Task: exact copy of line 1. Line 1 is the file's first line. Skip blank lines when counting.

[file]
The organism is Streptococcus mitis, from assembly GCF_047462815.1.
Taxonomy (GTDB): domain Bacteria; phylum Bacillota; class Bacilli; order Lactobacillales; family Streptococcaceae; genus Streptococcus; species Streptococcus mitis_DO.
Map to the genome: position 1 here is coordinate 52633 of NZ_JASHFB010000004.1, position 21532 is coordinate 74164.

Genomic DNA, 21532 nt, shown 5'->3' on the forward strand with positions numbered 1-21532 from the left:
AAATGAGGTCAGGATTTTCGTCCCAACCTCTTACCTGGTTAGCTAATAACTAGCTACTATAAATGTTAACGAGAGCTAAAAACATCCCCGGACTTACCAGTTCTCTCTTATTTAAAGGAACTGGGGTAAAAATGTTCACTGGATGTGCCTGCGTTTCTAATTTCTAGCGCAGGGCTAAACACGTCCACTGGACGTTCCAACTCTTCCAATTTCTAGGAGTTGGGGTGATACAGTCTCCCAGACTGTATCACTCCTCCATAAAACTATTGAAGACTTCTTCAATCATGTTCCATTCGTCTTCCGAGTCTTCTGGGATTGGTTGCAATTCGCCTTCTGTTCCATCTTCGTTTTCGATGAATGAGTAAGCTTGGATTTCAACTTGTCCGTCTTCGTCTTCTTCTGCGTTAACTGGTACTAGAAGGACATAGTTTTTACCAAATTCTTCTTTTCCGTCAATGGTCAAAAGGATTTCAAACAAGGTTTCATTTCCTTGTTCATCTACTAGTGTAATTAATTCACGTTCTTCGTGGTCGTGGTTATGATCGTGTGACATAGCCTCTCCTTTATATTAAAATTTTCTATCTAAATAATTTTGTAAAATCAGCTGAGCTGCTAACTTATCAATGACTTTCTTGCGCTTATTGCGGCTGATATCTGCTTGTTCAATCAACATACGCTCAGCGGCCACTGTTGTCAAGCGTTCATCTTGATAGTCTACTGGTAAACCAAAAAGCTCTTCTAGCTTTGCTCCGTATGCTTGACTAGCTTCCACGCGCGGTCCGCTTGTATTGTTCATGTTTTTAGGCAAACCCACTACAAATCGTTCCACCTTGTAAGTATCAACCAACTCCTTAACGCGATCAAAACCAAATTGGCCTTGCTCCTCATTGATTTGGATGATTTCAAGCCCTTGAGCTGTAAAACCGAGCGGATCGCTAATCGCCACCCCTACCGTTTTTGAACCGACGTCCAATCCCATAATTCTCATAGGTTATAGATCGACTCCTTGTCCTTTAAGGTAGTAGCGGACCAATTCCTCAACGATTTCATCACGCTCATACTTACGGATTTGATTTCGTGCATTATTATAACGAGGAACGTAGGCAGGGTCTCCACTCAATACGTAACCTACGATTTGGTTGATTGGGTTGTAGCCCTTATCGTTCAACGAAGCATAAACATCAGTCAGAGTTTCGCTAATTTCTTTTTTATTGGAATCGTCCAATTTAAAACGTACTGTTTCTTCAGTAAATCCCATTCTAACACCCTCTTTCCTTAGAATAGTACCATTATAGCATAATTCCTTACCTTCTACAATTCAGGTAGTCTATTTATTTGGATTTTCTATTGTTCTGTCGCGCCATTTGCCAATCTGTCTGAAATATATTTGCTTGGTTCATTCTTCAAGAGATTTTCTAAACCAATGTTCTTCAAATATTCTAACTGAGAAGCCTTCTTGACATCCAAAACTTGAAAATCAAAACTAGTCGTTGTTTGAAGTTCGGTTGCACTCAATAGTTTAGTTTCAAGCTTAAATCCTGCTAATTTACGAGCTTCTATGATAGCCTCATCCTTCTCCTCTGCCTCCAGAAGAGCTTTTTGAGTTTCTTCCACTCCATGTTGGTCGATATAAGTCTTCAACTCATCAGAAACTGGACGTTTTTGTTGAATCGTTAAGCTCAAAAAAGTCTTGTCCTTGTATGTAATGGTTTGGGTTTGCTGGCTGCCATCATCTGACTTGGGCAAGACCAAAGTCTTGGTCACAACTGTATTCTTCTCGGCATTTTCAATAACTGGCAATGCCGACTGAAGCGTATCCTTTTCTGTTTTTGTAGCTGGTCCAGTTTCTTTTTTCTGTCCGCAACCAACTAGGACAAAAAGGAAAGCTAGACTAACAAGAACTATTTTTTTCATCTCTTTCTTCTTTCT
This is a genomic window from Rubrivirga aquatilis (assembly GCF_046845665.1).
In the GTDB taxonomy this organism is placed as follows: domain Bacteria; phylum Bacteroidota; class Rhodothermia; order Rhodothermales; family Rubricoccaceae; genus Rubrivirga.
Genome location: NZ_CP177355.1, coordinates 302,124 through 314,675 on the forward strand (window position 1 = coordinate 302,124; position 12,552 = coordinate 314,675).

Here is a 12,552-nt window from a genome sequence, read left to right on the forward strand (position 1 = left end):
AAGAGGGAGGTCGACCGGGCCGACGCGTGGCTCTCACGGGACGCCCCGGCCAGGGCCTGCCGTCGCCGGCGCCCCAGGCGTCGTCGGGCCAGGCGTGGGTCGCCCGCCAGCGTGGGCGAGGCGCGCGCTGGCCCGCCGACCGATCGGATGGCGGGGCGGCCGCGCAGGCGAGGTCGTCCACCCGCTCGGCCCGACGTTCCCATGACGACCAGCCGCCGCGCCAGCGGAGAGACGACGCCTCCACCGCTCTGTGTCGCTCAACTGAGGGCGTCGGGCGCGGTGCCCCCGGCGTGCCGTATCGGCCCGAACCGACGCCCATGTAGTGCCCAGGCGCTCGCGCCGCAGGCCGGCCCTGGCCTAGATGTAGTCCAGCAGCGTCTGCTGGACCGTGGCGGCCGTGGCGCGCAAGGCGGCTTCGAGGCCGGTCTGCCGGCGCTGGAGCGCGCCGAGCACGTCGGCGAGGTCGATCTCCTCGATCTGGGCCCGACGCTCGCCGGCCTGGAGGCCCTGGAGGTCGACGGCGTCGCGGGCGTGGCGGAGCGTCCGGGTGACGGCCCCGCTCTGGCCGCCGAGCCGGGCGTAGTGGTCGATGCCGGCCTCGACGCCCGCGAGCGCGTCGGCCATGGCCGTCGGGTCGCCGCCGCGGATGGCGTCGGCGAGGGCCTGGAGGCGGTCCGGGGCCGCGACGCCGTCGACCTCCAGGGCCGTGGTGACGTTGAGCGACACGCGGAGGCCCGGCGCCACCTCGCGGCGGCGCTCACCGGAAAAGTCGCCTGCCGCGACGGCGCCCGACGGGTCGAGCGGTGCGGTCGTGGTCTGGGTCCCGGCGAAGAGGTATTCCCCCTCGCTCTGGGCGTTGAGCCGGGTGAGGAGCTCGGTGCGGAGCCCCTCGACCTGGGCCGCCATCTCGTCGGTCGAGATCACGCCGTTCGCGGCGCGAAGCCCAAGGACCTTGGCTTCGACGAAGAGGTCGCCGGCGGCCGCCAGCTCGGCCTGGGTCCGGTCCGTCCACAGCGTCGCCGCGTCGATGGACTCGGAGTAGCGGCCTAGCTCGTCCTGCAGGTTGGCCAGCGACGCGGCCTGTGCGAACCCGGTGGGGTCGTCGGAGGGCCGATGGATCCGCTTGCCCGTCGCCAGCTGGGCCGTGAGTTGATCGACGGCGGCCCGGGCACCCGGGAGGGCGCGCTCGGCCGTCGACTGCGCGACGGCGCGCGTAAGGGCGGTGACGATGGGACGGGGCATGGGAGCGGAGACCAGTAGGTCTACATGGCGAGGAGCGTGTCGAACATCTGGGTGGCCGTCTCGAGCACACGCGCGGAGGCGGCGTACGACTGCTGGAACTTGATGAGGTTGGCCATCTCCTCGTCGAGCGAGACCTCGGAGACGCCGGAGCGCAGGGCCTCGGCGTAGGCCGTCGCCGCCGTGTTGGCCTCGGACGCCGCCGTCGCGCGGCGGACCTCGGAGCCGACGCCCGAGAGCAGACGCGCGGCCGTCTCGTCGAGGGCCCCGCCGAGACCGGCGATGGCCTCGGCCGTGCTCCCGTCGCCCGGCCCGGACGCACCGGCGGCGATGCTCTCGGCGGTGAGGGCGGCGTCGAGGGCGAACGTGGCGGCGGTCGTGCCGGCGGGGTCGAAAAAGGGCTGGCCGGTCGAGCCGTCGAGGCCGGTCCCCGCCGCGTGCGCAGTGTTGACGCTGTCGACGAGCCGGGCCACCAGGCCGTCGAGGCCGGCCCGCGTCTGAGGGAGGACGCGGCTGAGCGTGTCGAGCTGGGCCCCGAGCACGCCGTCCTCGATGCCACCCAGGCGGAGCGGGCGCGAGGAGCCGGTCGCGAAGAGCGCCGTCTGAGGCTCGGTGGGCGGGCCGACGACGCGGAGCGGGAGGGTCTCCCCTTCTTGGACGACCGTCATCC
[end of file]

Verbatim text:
The organism is Streptococcus mitis, from assembly GCF_047462815.1.